Eurasian Reed Warbler
AB 8224  Vale Marais 3male  27.04.08    05.06.08   Northside, Workington, Cumbria    ENGLAND (7th)           X                557km     39 days


Foreign Controls

Details currently waited for the following:-

European Storm Petrel                 ---        French rings (four) and British ring (one);

European Robin                             ---        British ring (one)

Willow Warbler                                ---        British rings (two)

Goldcrest                                          ---        British ring (one); and

European Greenfinch                   ---        British ring (one)


Local Recoveries (selected)
European Shag

F 9324                                 pullus                           03.06.08          Jethou (Gr Fau beach)            V          Gsy Seabird Group        0km                

F 23738        Gr Amfr.        pullus   15.06.99         03.06.08          Jethou (Gr Fau beach)            V          GSG                   3 km       3276 days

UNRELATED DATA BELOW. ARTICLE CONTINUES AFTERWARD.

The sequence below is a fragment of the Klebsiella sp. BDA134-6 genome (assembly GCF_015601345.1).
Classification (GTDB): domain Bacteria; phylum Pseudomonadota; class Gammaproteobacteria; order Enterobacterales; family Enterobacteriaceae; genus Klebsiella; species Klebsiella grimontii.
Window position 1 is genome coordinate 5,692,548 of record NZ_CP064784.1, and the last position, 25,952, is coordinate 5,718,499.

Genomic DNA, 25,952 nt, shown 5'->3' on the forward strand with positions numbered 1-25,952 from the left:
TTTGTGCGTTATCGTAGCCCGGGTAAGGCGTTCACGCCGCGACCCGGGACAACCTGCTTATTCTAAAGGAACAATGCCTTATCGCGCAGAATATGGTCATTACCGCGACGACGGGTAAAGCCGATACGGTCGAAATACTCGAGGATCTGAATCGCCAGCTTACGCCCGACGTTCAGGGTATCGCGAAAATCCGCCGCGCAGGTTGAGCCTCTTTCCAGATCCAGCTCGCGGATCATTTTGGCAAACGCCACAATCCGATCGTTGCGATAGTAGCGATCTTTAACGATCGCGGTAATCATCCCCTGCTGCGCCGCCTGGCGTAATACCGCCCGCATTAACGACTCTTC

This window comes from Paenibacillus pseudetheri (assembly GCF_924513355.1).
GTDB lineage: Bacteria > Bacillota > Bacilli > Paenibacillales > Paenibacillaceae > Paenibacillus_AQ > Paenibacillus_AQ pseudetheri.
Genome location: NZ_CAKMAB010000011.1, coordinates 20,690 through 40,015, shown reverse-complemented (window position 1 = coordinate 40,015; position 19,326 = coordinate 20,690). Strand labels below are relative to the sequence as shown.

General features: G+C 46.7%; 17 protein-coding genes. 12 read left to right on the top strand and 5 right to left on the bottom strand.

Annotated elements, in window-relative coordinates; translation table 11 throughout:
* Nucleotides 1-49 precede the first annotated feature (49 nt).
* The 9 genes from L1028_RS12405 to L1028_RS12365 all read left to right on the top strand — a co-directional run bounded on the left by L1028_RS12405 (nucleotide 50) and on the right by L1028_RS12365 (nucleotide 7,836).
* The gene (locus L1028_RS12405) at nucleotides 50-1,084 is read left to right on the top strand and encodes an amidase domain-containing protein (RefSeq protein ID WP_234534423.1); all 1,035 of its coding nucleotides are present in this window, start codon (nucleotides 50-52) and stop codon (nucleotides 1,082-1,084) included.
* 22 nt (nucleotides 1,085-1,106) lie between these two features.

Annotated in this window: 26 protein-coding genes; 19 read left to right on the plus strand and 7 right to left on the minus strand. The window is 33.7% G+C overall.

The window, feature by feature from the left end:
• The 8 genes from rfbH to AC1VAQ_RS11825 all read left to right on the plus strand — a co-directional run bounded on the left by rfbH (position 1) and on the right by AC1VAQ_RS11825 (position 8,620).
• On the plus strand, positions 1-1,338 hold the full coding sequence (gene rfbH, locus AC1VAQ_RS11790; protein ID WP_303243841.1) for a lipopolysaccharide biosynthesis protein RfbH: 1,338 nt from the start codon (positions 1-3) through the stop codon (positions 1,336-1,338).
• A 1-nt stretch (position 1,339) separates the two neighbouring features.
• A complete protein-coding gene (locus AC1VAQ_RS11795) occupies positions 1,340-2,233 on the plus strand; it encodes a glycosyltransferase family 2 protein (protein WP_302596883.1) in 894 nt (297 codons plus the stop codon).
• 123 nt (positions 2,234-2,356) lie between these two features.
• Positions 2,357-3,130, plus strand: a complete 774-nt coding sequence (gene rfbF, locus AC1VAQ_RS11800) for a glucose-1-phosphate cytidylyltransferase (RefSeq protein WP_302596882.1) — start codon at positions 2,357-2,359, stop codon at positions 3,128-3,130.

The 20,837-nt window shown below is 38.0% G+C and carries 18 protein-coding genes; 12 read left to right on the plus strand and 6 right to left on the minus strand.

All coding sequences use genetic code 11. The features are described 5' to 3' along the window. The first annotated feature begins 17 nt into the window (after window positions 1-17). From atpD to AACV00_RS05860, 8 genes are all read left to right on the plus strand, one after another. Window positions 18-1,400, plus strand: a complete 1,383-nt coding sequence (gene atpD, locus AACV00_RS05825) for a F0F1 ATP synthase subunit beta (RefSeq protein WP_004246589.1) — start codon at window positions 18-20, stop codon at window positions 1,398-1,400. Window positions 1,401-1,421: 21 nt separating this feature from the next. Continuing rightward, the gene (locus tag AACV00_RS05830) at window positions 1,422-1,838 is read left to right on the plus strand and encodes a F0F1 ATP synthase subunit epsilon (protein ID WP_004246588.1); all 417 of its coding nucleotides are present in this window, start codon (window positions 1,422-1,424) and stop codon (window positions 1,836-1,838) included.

Razorbill

K 10111       Gr Fauc         pullus   13.06.03          03.06.08          Gr Fauc.                                   V (on nest)      GSG       0 km      1817 days      

Great Black-backed Gull

E 5504     Longue Pierre pullus   22.06.93          03.07.08          Herm                                       XL        C Smith               3 km      5490 days


Little Egret

14684       Crevichon        pullus   27.07.06          14.12.08           Ft le Crocq, Guernsey            VV        PKV& Tony Bisson     15 km  871days
Or K YelA

European Robin

AB 8060  Vale Marais     3      11.10.07          21.09.08          Grouville Marsh, Jersey          V          D Buxton                 40km   346 days                       


Paul K Veron
Channel Islands Bird Ringing Permit No 129

22nd February 2009